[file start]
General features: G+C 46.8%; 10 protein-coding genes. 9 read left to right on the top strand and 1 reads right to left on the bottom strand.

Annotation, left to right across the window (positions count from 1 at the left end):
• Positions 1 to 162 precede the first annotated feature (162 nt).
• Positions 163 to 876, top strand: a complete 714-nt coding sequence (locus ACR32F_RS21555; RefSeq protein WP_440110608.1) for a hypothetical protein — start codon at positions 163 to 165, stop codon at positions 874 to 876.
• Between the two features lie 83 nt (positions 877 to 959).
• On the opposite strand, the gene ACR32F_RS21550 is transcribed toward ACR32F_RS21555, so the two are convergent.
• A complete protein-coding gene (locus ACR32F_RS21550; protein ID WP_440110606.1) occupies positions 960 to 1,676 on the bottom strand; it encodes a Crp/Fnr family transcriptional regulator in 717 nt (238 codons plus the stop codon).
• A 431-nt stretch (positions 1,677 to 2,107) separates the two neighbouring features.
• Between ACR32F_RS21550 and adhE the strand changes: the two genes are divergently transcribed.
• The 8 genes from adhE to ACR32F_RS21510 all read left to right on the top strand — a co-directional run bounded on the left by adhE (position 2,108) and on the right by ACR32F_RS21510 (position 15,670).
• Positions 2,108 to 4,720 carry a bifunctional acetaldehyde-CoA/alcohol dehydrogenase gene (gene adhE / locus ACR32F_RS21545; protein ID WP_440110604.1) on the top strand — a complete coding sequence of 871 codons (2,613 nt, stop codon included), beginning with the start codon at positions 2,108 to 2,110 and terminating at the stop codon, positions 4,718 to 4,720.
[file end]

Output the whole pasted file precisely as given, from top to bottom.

General features: G+C 46.8%; 10 protein-coding genes. 9 read left to right on the top strand and 1 reads right to left on the bottom strand.

Annotation, left to right across the window (positions count from 1 at the left end):
• Positions 1 to 162 precede the first annotated feature (162 nt).
• Positions 163 to 876, top strand: a complete 714-nt coding sequence (locus ACR32F_RS21555; RefSeq protein WP_440110608.1) for a hypothetical protein — start codon at positions 163 to 165, stop codon at positions 874 to 876.
• Between the two features lie 83 nt (positions 877 to 959).
• On the opposite strand, the gene ACR32F_RS21550 is transcribed toward ACR32F_RS21555, so the two are convergent.
• A complete protein-coding gene (locus ACR32F_RS21550; protein ID WP_440110606.1) occupies positions 960 to 1,676 on the bottom strand; it encodes a Crp/Fnr family transcriptional regulator in 717 nt (238 codons plus the stop codon).
• A 431-nt stretch (positions 1,677 to 2,107) separates the two neighbouring features.
• Between ACR32F_RS21550 and adhE the strand changes: the two genes are divergently transcribed.
• The 8 genes from adhE to ACR32F_RS21510 all read left to right on the top strand — a co-directional run bounded on the left by adhE (position 2,108) and on the right by ACR32F_RS21510 (position 15,670).
• Positions 2,108 to 4,720 carry a bifunctional acetaldehyde-CoA/alcohol dehydrogenase gene (gene adhE / locus ACR32F_RS21545; protein ID WP_440110604.1) on the top strand — a complete coding sequence of 871 codons (2,613 nt, stop codon included), beginning with the start codon at positions 2,108 to 2,110 and terminating at the stop codon, positions 4,718 to 4,720.